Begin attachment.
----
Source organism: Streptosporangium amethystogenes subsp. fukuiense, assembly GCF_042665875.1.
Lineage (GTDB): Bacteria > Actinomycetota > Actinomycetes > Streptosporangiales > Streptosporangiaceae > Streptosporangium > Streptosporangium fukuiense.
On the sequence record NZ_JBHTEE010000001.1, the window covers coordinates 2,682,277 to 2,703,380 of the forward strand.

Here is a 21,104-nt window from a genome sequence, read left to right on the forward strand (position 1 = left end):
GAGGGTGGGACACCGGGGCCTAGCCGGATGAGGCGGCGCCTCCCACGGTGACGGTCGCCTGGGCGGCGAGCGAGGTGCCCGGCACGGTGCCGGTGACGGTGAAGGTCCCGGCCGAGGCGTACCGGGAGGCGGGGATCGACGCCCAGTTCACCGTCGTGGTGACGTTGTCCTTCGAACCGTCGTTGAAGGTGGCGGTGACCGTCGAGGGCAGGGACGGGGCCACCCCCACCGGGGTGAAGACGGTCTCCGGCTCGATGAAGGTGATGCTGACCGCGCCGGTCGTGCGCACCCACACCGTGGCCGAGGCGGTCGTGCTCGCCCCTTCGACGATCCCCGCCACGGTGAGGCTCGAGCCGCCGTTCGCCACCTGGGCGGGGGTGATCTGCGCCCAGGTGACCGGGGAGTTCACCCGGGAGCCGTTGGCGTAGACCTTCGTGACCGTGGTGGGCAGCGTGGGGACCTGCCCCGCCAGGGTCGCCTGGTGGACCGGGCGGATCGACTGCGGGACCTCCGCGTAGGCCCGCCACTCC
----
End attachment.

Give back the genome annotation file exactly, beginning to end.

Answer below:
Source organism: Streptosporangium amethystogenes subsp. fukuiense, assembly GCF_042665875.1.
Lineage (GTDB): Bacteria > Actinomycetota > Actinomycetes > Streptosporangiales > Streptosporangiaceae > Streptosporangium > Streptosporangium fukuiense.
On the sequence record NZ_JBHTEE010000001.1, the window covers coordinates 2,682,277 to 2,703,380 of the forward strand.

Here is a 21,104-nt window from a genome sequence, read left to right on the forward strand (position 1 = left end):
GAGGGTGGGACACCGGGGCCTAGCCGGATGAGGCGGCGCCTCCCACGGTGACGGTCGCCTGGGCGGCGAGCGAGGTGCCCGGCACGGTGCCGGTGACGGTGAAGGTCCCGGCCGAGGCGTACCGGGAGGCGGGGATCGACGCCCAGTTCACCGTCGTGGTGACGTTGTCCTTCGAACCGTCGTTGAAGGTGGCGGTGACCGTCGAGGGCAGGGACGGGGCCACCCCCACCGGGGTGAAGACGGTCTCCGGCTCGATGAAGGTGATGCTGACCGCGCCGGTCGTGCGCACCCACACCGTGGCCGAGGCGGTCGTGCTCGCCCCTTCGACGATCCCCGCCACGGTGAGGCTCGAGCCGCCGTTCGCCACCTGGGCGGGGGTGATCTGCGCCCAGGTGACCGGGGAGTTCACCCGGGAGCCGTTGGCGTAGACCTTCGTGACCGTGGTGGGCAGCGTGGGGACCTGCCCCGCCAGGGTCGCCTGGTGGACCGGGCGGATCGACTGCGGGACCTCCGCGTAGGCCCGCCACTCC